Of course we got lost driving out of Sevilla, trapped on the ringroad that circles the city, and drove back and forth in a pendulum’s arc around the bottom of the loop before grabbing hold of the road southward. An hour later, down the tollway lined with eucalyptus and divided in the center with oleander, the sides of the road opened. Rows of blooming girasoles tipped their hats to us as we sped by. Above their yellow faces, wind turbines topped rocky hills, turning with increasing fury as we headed south to the sea.

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We checked into the hotel and then headed to the water, the approach to which wasn’t obvious. We got tangled behind some apartment buildings, a soccer field, the Chinese ‘everything for a euro (and up)’ store, and crawled out through a parking lot dotted with camper vans from years long gone, missing paint, plastered with peeling stickers. And then, there we were, next to the magnificent Atlantic, which looked like the gentle Carribean for that day only. The water was in turns clear, then turquoise, then increasingly blue as it pulled out to the sea like the tankers we could see, leaving the safety of the Mediterranean for destinations West, and South.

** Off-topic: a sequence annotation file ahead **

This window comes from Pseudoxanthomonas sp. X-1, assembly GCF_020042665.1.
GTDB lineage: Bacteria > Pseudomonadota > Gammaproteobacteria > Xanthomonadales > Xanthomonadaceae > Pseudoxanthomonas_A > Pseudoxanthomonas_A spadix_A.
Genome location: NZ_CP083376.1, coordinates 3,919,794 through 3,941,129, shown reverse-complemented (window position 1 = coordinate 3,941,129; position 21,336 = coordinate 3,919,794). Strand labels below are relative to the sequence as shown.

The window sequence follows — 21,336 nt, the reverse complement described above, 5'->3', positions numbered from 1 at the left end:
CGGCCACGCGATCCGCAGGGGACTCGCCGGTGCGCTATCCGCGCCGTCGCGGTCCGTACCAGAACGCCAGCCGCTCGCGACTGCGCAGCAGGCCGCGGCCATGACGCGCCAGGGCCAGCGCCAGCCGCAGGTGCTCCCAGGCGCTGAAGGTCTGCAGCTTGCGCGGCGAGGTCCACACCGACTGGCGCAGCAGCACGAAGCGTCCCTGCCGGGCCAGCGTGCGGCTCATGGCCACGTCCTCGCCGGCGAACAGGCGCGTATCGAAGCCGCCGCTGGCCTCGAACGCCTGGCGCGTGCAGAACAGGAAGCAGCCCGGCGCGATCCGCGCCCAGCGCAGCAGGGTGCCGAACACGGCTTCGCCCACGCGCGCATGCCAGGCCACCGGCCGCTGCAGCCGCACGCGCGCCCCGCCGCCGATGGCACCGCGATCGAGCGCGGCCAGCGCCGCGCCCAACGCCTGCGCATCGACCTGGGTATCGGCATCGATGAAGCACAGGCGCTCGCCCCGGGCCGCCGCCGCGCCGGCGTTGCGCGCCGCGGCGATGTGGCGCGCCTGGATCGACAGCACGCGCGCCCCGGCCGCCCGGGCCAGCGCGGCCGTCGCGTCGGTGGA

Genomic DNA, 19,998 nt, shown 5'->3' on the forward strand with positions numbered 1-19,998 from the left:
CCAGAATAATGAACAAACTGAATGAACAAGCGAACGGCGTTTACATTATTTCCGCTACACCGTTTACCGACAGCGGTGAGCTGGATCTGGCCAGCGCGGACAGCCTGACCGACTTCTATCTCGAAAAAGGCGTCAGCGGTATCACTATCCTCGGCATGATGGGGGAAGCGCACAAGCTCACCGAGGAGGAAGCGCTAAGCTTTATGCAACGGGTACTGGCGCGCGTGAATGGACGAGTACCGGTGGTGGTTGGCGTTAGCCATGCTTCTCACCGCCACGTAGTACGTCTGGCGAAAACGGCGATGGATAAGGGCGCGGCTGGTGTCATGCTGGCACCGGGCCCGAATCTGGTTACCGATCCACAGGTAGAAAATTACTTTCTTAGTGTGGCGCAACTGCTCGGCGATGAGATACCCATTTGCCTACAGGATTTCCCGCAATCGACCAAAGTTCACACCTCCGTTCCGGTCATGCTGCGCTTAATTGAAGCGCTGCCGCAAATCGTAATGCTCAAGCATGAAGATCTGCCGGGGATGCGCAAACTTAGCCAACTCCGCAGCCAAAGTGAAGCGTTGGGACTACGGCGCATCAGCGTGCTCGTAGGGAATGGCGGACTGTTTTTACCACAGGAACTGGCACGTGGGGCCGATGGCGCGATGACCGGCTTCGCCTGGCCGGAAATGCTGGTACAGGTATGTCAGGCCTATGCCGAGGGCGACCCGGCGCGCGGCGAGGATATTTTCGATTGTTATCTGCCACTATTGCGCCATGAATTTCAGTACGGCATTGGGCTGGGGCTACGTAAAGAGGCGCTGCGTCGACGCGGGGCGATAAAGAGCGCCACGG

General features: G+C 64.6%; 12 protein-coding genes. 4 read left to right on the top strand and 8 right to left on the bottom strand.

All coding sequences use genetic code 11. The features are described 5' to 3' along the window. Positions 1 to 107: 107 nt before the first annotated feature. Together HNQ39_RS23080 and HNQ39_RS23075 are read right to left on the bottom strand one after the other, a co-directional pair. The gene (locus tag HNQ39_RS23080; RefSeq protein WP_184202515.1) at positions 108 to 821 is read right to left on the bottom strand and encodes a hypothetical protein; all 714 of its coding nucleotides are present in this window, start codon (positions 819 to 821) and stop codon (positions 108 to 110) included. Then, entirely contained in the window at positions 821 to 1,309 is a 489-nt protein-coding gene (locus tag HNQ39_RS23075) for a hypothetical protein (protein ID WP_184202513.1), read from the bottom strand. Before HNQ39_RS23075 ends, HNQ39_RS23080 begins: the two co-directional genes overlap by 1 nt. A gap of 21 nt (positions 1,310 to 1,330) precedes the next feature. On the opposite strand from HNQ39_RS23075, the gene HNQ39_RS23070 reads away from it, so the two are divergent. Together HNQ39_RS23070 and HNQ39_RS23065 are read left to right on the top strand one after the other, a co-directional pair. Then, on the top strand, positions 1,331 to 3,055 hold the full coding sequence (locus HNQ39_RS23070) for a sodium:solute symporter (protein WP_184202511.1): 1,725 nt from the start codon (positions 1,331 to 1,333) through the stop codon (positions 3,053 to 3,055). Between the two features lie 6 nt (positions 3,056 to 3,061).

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It was still hot, being no later than five and Tarifa at a latitude where, mid-June, the sun sets between 9:30 and 10:00 pm. Tourists baked on the sand, feigning interest in shade with small sombrillas and fading coats of sunblock. Couples played in the water, waves poured in, kids built castles in the sand. We took off our shoes and walked almost an hour up the beach before turning back in search of beer, and food.

For dinner, we headed to the other gem of Tarifa: the medina. This was no Moroccan medina. The buildings were white-washed, storefronts wide, and streets clean. Streets that may have once been cobblestone wove through one another around buildings filled with Moroccan jewelry and textiles priced well above their native prices plus the 70 euro ferry trip to Tangier and back. Some sold clothes, others beachtowels with the toro de Espana, others peddled beer to young tourists from Australia, England, and Italy who were here to surf, or pretend that they could. The streets dumped us out next to the Catedral at the bottom of the hill and we looped around it, looking for a way in before giving up and heading to a vegetarian place with four tables.